The Shark in Jason Statham's 'The Meg' Is Super Huge and Sneaky As Hell
Hollywood will always have a special place in its heart for menacing sharks. Ever since Steven Spielberg's Jaws made waves in 1975, effectively establishing the template for the modern blockbuster era, studios have used the summer months to thrill audiences with riveting tales of foolish humans and the scary beasts who love to eat them. The last two summers brought us The Shallows with Blake Lively and 47 Meters Down with Mandy Moore, two modestly budgeted hits with modestly sized sharks, but this week's Jason Statham vehicle The Meg ups the ante in a big way. In addition to a rumored $150 million budget and a large international cast, it stars the biggest shark you've probably ever seen in a movie theater.
But how big is the shark exactly? Also, how did it get so sneaky?
These are questions that director Jon Turteltaub (National Treasure) swims towards but eventually dodges throughout The Meg's 113 minute runtime. Clearly a student of Spielberg's killer fish classic, he does his best to delay the onscreen debut of his finned thespian, building (some) suspense in the first half hour by obscuring the creature's full scale. But in the age of Sharknado, you can't afford to keep your huge CGI monster in the shadows for too long.
During The Meg's lengthy journey from the bookshelf to the big screen, there's been one constant: The shark is always enormous. Writer Steve Alten 1997 science-fiction novel Meg introduced readers to a the concept of a "megalodon," a very real (but very extinct) species of sea-dwelling animal that resembles a great white shark on steroids. That fierce predator has gone on to haunt the pages of sequels with very cool-sounding titles like Meg: Hell's Aquarium and Meg: Nightstalkers. Resilience comes easy to them.
In the film, the prehistoric chomper is first discovered by rescue diver Jonas Taylor (Statham) during a dangerous underwater mission that ends with a handful of scientists dying. Five years pass, giving Jonas plenty of time to drink away his sorrows in Thailand, and, unsurprisingly, another team of scientists, which include Jonas's ex-wife, get trapped underwater. Who gets the call to solve the problem? Jonas, our intrepid shark-hater. He springs to action with the combination of grumpiness and charm we've come to expect from the artist formerly known as the Transporter.
After some more underwater rescue shenanigans, which involve a terrifying giant squid, we finally get a big exposition dump scene where the megalodon is described as a "70 to 90" foot creature that "could bite the world in half." (For some context, the shark from Jaws was 25 feet long and most great whites in real life top out at 15-16 feet.) We get charts, graphs, and flashes of text on screen. It's established that the megalodon was thought to be extinct for 2 million years, but it's actually been chilling at the bottom of the ocean, waiting for some human snacks to arrive in a little tasty metal pod. As Jonas says at one point, "Man vs Meg isn't a fight -- it's a slaughter."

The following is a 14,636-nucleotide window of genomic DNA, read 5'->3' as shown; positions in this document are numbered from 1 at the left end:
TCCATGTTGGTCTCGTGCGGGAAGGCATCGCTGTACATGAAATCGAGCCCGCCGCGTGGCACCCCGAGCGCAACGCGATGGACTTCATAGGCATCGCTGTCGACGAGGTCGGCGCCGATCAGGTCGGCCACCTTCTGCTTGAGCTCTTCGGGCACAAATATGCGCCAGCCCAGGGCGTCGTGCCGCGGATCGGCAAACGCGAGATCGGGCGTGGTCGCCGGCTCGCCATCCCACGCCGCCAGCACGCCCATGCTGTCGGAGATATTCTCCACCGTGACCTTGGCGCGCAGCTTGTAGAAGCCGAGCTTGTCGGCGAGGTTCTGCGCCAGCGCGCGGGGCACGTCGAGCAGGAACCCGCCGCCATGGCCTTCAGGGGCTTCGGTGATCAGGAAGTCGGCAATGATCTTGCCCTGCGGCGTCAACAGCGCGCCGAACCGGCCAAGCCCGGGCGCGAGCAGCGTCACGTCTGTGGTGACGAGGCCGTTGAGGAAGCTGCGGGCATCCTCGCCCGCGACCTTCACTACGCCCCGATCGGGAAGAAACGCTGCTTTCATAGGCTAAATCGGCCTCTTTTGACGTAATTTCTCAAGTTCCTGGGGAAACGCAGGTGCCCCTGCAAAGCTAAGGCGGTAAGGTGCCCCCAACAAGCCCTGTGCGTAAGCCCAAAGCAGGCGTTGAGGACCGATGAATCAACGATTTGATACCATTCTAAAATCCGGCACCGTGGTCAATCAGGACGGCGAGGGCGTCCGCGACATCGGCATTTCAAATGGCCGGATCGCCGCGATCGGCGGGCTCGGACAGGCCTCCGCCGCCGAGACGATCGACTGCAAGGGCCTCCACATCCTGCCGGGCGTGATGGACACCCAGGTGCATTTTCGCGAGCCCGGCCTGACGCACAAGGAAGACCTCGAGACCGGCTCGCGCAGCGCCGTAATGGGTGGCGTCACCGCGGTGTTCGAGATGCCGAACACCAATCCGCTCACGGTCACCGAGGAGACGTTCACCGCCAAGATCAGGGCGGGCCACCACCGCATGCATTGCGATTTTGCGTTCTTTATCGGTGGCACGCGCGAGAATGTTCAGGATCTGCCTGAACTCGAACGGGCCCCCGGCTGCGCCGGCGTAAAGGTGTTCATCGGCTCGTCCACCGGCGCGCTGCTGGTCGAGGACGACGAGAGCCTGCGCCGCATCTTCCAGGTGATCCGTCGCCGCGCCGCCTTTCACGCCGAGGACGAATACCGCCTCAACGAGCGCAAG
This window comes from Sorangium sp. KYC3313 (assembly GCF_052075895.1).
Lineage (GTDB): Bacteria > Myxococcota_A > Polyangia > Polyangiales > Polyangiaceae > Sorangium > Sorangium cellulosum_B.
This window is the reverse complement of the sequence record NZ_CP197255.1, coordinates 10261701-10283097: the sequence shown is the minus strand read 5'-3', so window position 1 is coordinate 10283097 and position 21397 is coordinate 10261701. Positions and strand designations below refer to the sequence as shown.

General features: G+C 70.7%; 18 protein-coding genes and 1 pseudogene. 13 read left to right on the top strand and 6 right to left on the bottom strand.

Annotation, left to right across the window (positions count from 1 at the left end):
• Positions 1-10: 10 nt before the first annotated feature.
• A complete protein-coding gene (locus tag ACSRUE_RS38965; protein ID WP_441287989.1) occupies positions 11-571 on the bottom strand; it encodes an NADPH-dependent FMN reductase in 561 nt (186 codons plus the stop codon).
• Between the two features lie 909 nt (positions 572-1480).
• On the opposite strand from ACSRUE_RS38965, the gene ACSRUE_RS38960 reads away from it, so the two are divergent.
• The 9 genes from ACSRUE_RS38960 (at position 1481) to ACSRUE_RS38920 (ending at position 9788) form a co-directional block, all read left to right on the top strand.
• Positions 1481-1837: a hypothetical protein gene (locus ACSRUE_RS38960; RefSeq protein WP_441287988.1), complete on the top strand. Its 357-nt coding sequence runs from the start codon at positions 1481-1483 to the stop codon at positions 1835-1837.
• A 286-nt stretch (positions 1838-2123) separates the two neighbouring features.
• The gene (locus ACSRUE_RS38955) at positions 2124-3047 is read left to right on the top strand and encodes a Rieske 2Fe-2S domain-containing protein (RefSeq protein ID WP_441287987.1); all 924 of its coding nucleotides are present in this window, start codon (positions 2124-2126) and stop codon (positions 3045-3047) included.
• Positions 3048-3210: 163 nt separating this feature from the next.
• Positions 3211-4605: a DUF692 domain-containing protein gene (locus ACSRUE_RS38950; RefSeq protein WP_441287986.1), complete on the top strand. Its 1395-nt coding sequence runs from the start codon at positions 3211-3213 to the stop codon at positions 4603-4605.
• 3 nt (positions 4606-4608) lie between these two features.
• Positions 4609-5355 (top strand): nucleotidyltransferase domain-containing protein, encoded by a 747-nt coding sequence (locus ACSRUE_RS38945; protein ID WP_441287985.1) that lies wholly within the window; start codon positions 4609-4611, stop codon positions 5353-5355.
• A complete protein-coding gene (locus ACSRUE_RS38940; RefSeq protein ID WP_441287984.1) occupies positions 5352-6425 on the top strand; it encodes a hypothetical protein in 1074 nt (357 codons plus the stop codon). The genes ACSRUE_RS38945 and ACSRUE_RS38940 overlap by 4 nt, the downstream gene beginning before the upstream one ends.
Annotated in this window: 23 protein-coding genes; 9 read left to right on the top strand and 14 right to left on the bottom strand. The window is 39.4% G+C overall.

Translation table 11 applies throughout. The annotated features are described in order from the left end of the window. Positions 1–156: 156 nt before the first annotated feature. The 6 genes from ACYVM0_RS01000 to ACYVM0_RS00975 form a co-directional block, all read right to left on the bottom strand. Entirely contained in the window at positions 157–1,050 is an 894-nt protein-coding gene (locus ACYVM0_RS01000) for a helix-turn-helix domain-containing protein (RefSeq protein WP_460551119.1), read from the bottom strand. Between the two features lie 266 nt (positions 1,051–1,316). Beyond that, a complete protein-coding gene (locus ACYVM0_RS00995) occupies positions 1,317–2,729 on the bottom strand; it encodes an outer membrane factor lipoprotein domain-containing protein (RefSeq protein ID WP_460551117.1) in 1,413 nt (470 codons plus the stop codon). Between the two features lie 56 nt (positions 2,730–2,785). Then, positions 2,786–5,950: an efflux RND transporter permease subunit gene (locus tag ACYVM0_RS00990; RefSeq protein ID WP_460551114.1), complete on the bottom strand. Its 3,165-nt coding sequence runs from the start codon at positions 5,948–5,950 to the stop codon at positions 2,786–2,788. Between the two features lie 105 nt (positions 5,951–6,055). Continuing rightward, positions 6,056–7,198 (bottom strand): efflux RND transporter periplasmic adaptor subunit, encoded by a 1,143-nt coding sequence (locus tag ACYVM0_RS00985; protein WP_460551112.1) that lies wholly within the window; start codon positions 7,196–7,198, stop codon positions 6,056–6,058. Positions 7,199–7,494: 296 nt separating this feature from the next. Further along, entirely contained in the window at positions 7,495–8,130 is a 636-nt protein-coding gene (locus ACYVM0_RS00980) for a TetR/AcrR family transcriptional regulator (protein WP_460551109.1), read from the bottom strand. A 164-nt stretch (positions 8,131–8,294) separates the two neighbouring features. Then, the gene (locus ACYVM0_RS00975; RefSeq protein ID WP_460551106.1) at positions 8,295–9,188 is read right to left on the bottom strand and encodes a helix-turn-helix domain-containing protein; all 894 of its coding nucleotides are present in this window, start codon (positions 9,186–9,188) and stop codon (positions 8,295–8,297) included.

If you've seen the trailers or the posters for The Meg, you might have been distracted by the size of the shark, which is hard to get a clean look at. You see the fin sticking out of the water, but you can't quite grasp its scale. In certain shots, the shark looks about the size of a football field while in others it looks a bit like Bruce from Finding Nemo, right? Is this an incredible shrinking shark?
Partially, the discrepancy can be explained by a twist that occurs about halfway through the movie. (Warning: Very mild spoilers for The Meg follow.) The ragtag crew of shark-hunters, which includes an obnoxious sneaker-wearing billionaire (Rainn Wilson) and an oceanographer (Bingbing Li), manage to kill a big shark a little over halfway through the movie, and, if you're new to these types of stories, you might think our heroes will spend the rest of the film relaxing and trading one-liners on the beach. Unfortunately, that dead shark ends up being a different, smaller shark. The even bigger Meg soon emerges -- and it's not happy. So, in some parts of the film, you technically are seeing a smaller shark. A mini-Meg.
What that doesn't explain is how both sharks manage to be so sly. I'm willing to buy that sharks can move through the water with lightning agility and stealth dexterity, but the script continuously asks you to believe that a state-of-the-art research facility wouldn't be able to detect a 90 foot shark approaching and eventually biting its glass exterior. Even when the team manages to "tag" the creature with a tracker, they can't help but get spooked by it in subsequent scenes. It's like the Meg can render itself invisible.
Turteltaub stretches your credulity even further in the film's beachfront finale, which builds to the inevitable Statham vs. Meg showdown. By that point, the filmmakers clearly hope that you'll be laughing too hard to to care about the shark's spy-like maneuvers. But part of the problem with the film, which is both too overstuffed and too bland to make much of a lasting impression, is that it's not fun enough to silence all the goofy questions that will pop up in your head as you watch it. The only escape is to over-think it.